The Genius Habit – Laura Garnett

Summary:

This is a self-help book, all about how the author tries to bring you along her motivational path, to harness the you inside, and give you a framework to develop the habits of a genius.

Broken into five main parts, the author first tells you the reader you are already a genius, you just haven’t tapped into it yet. Your genius is particular to you. The author provides certain tools, most notably her Performance Tracker, that aims to support the reader on the journey.

This is part 1, the Challenge. Essentially, it seems to be about breaking the bad habits of a lifetime, find your zone of genius, and using your new-found knowledge to avoid re-making the mistakes of the past e.g. leaving a job without really analysing why you were unhappy there.

Part 2 discusses Impact. This discusses not following your passion, but rather discovering your purpose and combining that with your genius (i.e. that method of work you are exceptional at).

Part 3 is about Joy, the ability to self-motivate as well as to focus on the process of work, not just be a slave to the ultimate goal i.e. avoid becoming an achievement junkie.

Part 4 considers Mindfulness. This stems from getting a detailed grasp on who you are, and knowing the kind of contribution you can make. This leads to greater confidence.

Part 5 finishes on the topic of Perseverance, remaining curious, and eliminating the fear of failure. The only constant is change, as the mantra goes, but the two qualities of grit (never giving up) and curiosity (openness to new ideas, etc.) should be core to your successes.

After some sections, the reader is given a series of closed, yes/no questionnaires, and depending on the number of each response, fall into a particular categorisation e.g. one or two yes’s in a particular section means that that particular issue is a problem for you. In all chapters, the reader is given open-ended questions, to reflect on and complete.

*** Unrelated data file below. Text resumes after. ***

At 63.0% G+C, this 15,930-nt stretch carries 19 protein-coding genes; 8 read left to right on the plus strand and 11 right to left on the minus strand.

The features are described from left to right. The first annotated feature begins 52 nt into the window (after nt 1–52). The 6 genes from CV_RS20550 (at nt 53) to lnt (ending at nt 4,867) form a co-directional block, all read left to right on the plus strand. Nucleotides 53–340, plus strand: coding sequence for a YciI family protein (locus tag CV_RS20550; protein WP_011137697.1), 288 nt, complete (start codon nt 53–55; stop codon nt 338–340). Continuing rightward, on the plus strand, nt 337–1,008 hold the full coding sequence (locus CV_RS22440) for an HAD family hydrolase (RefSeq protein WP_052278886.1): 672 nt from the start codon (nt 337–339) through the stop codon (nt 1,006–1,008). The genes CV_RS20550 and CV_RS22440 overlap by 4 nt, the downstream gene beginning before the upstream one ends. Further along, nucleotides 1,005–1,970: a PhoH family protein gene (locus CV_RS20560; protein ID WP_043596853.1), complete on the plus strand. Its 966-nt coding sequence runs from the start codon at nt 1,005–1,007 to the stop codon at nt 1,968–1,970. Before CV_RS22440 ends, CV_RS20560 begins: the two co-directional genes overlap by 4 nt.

The reader is encouraged to use the Performance Tracker to help identify their Zone of Genius, and leveraging it to make better use of innate skills. This is turn creates and reinforces positive habits, and a virtuous circle is born.

Overall:

The author is very liberal with her own life experiences, and also shares those of her family and clients, in order to illustrate a point, or to give greater context to a particular theory. The author also refers to numerous bodies of work and research.

It is well-structured, and is positive and constructive in its approach. It will be useful for some people, but I think not all.

I found it very simplistic in its approach. There was too much on the analytical, theoretical approach, whereas most people want actionable tasks. Chapters about perseverance and habit-breaking have been done ad nauseum, and readers need something more.

The 329 pages could easily have been reduced, as I feel there is a lot of padding in there. Sometimes the point the author was making got lost in the plethora of examples and anecdotes. There was quite a lot of superfluous stories in there, which really added nothing.

The open-ended questions were in a sense limiting, as not everyone can go deep into themselves, and for people new at this type of stuff, this could be daunting and off-putting.

Overall, it is an ok read, but over-long. For me, there was nothing really new in it, just essentially another list. That said, I have read widely in this area over the years, so for someone new to it this could be a useful primer.

Acknowledgements:

Thanks to NetGalley and the author for sending me a free copy of the book, in return for an honest and objective review.

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